Late Friday night, the second presidential nomination scheduled for October 15 between United States President Donald Trump and Democratic presidential candidate Joe Biden was officially canceled because Trump refused to participate in a debate virtually
- Given Trump’s illness and the uncertainty over his health, the Committee on Presidential Debates (CPD) had attempted to shift the debate to a distant format, but the president flatly rejected the proposal and instead planned to resume. his signature rallies, starting Monday in Florida.
Have presidential debates ever taken place remotely?
The first nationally televised presidential debate took place in 1960, between John F. Kennedy and the current Richard Nixon. On October 13, 1960, the third presidential debate between Kennedy and Nixon would be the first and only time that the presidential candidates did not share the same platform.
- The debate was moderated by Bill Shadel of ABC News and featured a split screen show with panelists at the ABC studio in Los Angeles and Kennedy at the ABC studio in New York City. This debate has been watched by over 63.7 million people.
“In New York, Democratic presidential candidate Senator John F. Kennedy; Three thousand miles away, in a Los Angeles study, Republican presidential candidate Vice President Richard M. Nixon; now joining the discussion tonight through a network of electronic equipment that allows each candidate to see and hear the other, ”Shadel opened the debate that day.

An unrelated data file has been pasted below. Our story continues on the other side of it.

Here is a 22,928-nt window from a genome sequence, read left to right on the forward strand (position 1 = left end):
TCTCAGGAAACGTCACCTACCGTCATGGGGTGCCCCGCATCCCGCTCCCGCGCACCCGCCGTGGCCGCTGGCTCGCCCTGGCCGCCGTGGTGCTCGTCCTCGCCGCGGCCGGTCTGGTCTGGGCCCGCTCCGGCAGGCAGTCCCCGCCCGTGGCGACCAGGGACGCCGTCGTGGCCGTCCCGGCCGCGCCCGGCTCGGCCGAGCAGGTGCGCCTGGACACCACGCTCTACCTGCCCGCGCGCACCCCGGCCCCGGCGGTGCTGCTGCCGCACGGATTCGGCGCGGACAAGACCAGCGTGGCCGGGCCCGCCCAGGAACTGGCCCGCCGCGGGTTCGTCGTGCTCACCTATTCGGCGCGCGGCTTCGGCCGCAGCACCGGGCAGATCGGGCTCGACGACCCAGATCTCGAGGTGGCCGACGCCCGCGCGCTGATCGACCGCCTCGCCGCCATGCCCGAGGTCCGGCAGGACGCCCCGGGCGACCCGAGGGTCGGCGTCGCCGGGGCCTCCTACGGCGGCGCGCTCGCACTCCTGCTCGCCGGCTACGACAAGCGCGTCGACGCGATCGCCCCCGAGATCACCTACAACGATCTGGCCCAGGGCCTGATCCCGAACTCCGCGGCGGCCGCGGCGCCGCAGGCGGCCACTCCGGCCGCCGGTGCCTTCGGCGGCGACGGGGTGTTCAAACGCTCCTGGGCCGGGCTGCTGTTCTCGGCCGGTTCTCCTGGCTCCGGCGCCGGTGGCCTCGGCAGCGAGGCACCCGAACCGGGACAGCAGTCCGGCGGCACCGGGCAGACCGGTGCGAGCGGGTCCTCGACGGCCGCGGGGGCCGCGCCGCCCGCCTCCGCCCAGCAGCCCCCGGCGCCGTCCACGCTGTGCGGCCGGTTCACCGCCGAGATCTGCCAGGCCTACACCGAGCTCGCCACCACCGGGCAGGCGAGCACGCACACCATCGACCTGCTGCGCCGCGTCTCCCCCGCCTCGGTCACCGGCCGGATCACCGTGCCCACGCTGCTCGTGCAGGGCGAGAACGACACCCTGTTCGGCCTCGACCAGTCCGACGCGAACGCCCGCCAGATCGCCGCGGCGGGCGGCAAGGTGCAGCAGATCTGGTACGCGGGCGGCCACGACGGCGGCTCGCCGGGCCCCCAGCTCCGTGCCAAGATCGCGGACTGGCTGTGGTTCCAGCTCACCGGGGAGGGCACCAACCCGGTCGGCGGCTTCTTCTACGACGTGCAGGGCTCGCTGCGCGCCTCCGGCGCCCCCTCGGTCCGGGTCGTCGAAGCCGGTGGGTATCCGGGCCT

- But even before the Kennedy-Nixon debate, the first televised debate took place between Democratic candidate Adlai Stevenson, who challenged current Republican Dwight Eisenhower in 1956.
- Interestingly, Stevenson and Eisenhower didn’t even appear in this debate, but rather two alternates debated the candidates’ issues on the TV network, according to the US Senate website.
- Former First Lady Eleanor Roosevelt debated for Stevenson and Senior Maine Senator Margaret Chase Smith represented Eisenhower. This debate took place on the CBS program “Face the Nation” and took place two days before the general election and, “centered almost entirely on questions of foreign policy”.
National debates and what the candidates debated
- The first Trump-Biden debate was criticized by many for not having sufficiently delved into the relevant issues and political questions. The CNN editor called the debate “horrible” in his analysis, adding that it was ” an absolutely terrible debate that did absolutely nothing to educate the public about the two candidates and what they would do, if they were given four years to serve as President. ” the United States.”
- National debates have been held for all presidential elections since 1976 and have been sponsored by the CPD since 1988. Prior to 1976, debates were held for four elections, including the Illinois Senate debates held in 1858 with Abraham Lincoln while making anti-slavery arguments while debating Stephen Douglas. Below is a list of some of the national debates that have taken place since then and what participants discussed.
- 1948: The next record for a debate with the CPD comes after 90 years in 1948, which was the Oregon Republican presidential primary debate held between Thomas Dewey and Harold Stassen on May 17, 1948 on KEX-ABC radio station in Portland, Oregon. The debate brought together around 40 to 80 million people and lasted for an hour. The main topics of discussion were the ban on the Communist Party in the United States. According to CPD, this debate was the “first and last” presidential debate limited to a single topic.
- 1956: The Florida Democratic presidential primary debate takes place on May 21, 1956 in Miami, Florida, between Adlai Stevenson and Estes Kefauver. It lasted an hour and the topics of discussion focused on foreign and domestic policy.